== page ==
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Posts Tagged ‘Todd’

A Kind of Blue

I have thought long and hard before writing a post about this exhibition (Kind of Blue: new acquisitions and loans). You see I don’t ‘get’ art sometimes, or don’t get the nuances anyway and this exhibition has me stumped even though I have visited three times.

The DPAG spiel on this exhibition says “Over recent years the Dunedin Public Art Gallery has been strategically collecting, through acquisition as well as loans, a number of significant artworks by a range of contemporary artists from New Zealand and overseas. Kind of Blue provides an opportunity for a select group of these stunning photographs, sculptures and paintings by a range of emerging and established artists to be exhibited together for the first time.

This small selection (only 19 works) appears to be made up from the gallery’s collection and the Barr loan collection. I was very keenly looking forward to it after my contemporary art revelation of 2008 at Reboot at the City Gallery, Wellington. It was a mixed bag and I was a bit confused by the labelling/layout in the catalogue (no labelling in the actual gallery). Like I said though, I don’t ‘get’ things sometimes. I very much like Ben Cauchi’s photos and it was interesting to see  Yvonne Todd’s Founding CEO, 2008 which I thought might have been from the Wall of Man series but is dated earlier. A touch of lightness (but yet…not) was found in Campbell Patterson’s Lifting my mother for as long as I can series. The highlight for me was seeing in person the Peter Robinson polystyrene works. I have seen lots of photos online but to see them in person was amazing. Measure of disorder with its delicate chain links was wonderful, but oddly rearranged the second time I visited – although for the better.

At the floor talk I attended for reboot, Jim Barr talked a bit about Martin Creed’s work 88 so I was excited to see that too. Visit one – couldn’t find it and dumb old me couldn’t work out the blurry photo where I expected the Creed work to be (it turns out the photo was part of  Roman Signer’s Fireman’s glove with photograph). On my second visit, I damn near stepped on  Work 88: A sheet of A4 paper crumpled into a ball as it sat on the floor, albeit with a large DO NOT REMOVE sign beside it. Today, the ball of paper was there, with no sign. I am very suspicious though, as it looked nothing like the ball of paper from last week. Yeah ok I am nit-picking, but I found it disturbing.

work88
 Work No. 88: A sheet of A4 paper crumpled into a ball
1995 – 2008, Paper, Approx. 5 cm diam
Unlimited edition
(Image from Martin Creed website)

For me , the catalogue hits the nail on the head with “it is difficult to discern what they [the artists] represent or are contemplating as a group“. I liked individual works, but as a group “they are only remarkable for their aloofness“.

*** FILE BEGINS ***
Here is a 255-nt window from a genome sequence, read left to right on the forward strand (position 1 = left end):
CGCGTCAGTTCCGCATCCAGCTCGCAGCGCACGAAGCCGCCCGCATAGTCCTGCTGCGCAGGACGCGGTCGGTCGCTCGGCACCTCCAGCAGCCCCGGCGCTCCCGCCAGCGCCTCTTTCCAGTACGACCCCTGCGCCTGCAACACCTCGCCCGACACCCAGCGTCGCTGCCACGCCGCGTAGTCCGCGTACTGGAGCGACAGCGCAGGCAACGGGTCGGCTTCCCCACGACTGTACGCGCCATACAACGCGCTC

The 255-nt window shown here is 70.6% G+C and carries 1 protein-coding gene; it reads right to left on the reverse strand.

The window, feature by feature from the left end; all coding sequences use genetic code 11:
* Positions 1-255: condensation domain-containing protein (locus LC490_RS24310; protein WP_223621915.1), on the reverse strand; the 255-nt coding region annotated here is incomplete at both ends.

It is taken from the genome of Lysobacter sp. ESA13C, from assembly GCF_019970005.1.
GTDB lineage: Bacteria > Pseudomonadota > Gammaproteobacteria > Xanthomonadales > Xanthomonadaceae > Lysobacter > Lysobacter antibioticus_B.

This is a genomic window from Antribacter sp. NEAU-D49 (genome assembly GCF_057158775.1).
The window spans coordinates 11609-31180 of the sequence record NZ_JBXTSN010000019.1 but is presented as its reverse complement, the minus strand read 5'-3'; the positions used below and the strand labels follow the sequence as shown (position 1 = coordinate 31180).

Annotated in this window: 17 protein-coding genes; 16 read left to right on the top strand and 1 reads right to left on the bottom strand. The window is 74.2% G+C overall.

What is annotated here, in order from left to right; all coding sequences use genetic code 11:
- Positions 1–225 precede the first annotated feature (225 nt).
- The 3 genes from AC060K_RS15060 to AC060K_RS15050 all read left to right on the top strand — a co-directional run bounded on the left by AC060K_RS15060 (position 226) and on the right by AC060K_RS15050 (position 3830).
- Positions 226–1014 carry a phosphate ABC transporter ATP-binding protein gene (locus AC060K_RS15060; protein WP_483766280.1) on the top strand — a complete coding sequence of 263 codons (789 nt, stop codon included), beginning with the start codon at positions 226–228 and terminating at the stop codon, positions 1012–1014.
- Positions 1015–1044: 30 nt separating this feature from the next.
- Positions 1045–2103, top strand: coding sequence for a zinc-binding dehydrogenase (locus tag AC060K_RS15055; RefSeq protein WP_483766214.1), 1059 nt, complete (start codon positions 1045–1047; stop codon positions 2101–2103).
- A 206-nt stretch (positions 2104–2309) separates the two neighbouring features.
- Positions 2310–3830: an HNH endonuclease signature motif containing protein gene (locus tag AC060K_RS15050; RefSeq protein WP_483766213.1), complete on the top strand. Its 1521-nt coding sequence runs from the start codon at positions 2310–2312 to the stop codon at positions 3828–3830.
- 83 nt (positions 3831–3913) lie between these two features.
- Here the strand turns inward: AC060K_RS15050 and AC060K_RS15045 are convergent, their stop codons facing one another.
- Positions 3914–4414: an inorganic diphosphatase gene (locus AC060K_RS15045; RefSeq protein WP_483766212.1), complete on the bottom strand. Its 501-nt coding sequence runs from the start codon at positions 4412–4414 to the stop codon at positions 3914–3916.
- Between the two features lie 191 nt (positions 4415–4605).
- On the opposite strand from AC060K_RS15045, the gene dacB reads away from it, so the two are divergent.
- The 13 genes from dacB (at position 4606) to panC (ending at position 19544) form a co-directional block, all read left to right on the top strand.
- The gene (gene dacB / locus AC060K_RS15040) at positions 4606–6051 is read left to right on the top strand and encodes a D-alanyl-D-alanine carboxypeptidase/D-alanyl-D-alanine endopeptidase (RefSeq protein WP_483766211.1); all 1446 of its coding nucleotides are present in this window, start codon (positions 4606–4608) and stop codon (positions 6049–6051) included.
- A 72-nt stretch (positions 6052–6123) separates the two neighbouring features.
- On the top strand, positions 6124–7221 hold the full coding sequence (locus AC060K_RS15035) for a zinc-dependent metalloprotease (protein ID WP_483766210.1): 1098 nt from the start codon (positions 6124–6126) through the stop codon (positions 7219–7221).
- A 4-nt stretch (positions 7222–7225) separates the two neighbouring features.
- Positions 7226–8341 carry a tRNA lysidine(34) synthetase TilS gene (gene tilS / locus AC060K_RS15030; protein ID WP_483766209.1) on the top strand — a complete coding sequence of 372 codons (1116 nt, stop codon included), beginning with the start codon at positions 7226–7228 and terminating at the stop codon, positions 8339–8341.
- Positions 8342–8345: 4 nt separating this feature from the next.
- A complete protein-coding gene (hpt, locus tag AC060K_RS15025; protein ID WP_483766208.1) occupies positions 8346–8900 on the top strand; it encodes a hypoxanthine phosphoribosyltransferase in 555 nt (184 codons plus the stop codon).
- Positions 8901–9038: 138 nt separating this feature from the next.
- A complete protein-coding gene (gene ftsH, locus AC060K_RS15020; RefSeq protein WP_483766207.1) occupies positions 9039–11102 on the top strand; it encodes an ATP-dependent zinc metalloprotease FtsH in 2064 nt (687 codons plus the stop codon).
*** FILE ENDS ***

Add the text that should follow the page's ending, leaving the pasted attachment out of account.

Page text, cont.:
The catalogue also says “there is a distinct coolness to the works” and I am thinking perhaps they were going for a gloomy atmosphere as they say the works address “aspects of absence, melancholy, loss“.  The show is dedicated to artist Julian Daspher who died in July 2009, so I guess that is fitting.

My plan is to go to the floortalk with Jim Barr and Mary Barr on 11th October (3pm) in hope of further clarification.

A Kind of Blue at the Dunedin Public Art Gallery runs from 29 August to 6 December 2009.

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Gothic NZ

My dear friend Helen came around today to help me separate emotion from inanimate objects. It was very ‘cleansing’ and we managed to get rid of heaps of stuff*. However at one point, looking out my front window onto the 1970s beige neighbourhood, she said something like “you really are deep in suburbia here…”

I have just re-read Janet Frames “The Carpathians” and have decided it captures suburban gothic very well. This is also funny because of Helen’s recent birthday trip to Levin where the book is unmistakeably set. Frame’s snapshot of Kowhai Street is so real that the unusual events don’t seem so unusual, and knowing Levin well myself, quite believable.

So it was serendipitous that the book Gothic NZ arrived from the library today. A great essay by Mischa Kavka “Out of the Kitchen Sink”  completely encapsulated the feeling of darkness hidden behind closed doors. The book as a whole is pretty good but certain parts really capture the curious suburban gothic that I keep running into and also how gothic tendrils extend out into the countryside. There were also various examples of NZ art with a similar tone including Yvonne Todd’s photos, working “a fine tension between the conventional and the creepy“. Maybe I am reading it wrong, but I’d put a great deal of Ronnie van Hout’s work in this category as well.

Of course our film-makers do a good line in gothic too. A funny moment this morning was when going through my old my tramping gear, Helen and I both exclaimed “Vigil!” as I pulled out a large green woolen balaclava.


Still from Vincent Ward’s film “Vigil

*However it has left me very tired and probably not making a lot of sense

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